Proof-of-Work vs Proof-of-Stake: Here's what you need to know about how to verify transactions on the blockchain
'Proof of stake' versus 'proof of work': What are the differences?
When it comes to blockchain, you often come across the terms 'proof of work' and 'proof of stake', but what exactly do they mean? For that, we first need an explanation of blockchain, the technology behind bitcoin and other crypto-currencies.
In a nutshell, blockchain is a decentralized database. All information is not managed by one party, but by everyone on the network. More information about blockchain technology can be found here.
The information added to a blockchain database must be approved by the participants in the network, also called the 'nodes'. They must all agree on the transaction (consensus) before a transaction takes place.
There are several methods for this process. The best known is the proof of work method. This is used for one of the best-known applications of blockchain: bitcoin, among others.
But how exactly does this 'reaching consensus' work? How is a transaction approved and added to the chain?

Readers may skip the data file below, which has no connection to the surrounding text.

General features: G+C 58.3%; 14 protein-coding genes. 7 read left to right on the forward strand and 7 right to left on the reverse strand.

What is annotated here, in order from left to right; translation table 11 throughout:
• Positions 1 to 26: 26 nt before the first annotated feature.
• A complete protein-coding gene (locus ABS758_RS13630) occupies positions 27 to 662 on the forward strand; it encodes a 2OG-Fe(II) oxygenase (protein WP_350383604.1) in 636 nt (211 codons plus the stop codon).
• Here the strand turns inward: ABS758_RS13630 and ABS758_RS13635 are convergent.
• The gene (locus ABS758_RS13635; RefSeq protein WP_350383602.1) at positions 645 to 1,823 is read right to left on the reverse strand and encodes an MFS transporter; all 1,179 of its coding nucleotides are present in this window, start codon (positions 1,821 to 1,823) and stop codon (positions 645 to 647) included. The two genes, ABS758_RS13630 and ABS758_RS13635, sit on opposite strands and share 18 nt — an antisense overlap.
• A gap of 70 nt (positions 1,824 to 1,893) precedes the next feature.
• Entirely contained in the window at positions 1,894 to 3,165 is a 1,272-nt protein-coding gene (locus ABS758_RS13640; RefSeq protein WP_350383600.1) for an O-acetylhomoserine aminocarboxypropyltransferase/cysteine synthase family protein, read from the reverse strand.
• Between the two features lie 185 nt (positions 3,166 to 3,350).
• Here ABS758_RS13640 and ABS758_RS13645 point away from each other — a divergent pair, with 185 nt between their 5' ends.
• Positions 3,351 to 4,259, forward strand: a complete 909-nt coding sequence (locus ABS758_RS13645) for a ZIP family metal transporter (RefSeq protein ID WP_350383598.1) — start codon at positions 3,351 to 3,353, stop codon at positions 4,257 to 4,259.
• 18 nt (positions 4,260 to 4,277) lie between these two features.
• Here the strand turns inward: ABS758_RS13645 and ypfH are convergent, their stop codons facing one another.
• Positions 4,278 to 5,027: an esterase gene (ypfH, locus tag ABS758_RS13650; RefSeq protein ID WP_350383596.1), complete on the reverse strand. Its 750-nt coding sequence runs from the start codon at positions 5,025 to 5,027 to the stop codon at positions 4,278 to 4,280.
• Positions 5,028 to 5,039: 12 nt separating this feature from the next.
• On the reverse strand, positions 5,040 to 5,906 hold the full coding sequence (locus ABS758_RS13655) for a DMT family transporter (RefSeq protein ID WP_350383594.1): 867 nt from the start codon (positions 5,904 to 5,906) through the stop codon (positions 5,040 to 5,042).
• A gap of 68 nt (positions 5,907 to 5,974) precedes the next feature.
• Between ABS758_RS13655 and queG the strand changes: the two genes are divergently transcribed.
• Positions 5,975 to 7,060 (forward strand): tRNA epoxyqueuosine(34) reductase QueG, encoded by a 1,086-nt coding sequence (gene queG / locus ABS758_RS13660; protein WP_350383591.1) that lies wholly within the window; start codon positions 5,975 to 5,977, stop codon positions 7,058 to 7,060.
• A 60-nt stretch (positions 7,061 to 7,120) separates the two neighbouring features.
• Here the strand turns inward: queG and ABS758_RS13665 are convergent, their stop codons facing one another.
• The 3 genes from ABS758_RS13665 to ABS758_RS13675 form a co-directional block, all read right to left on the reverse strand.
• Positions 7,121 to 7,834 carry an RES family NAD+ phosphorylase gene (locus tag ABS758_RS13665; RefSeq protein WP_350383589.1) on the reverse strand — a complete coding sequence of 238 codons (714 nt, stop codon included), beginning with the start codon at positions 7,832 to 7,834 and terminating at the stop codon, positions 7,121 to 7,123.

Proof of work: computer power to approve transactions
With the consensus model behind bitcoin comes the term "mining. Any participant on the blockchain can make his/her computer work for the network. You are then called a "miner”. For approving transactions that person receives a small reward.
This approval is done by the miners solving a complex mathematical puzzle. Finding the solution requires a lot of computing power. Compare it to a padlock with a numerical code. The miners try to open the lock by entering different codes each time.
After millions of attempts, the correct combination of numbers is finally found and then checked by the rest. The computer that is first to solve the puzzle wins and is rewarded with a small amount of the corresponding crypto currency. The block is then complete and is added to the existing chain. With bitcoin, this process takes place every ten minutes.
Criticism of Proof of Work
One of the biggest criticisms of the proof of work system is the huge, so-called mining farms, are created. These are gigantic rooms with all computers that try to mine as many blocks as possible. After all, more computing power means a greater chance of being the first to find the solution.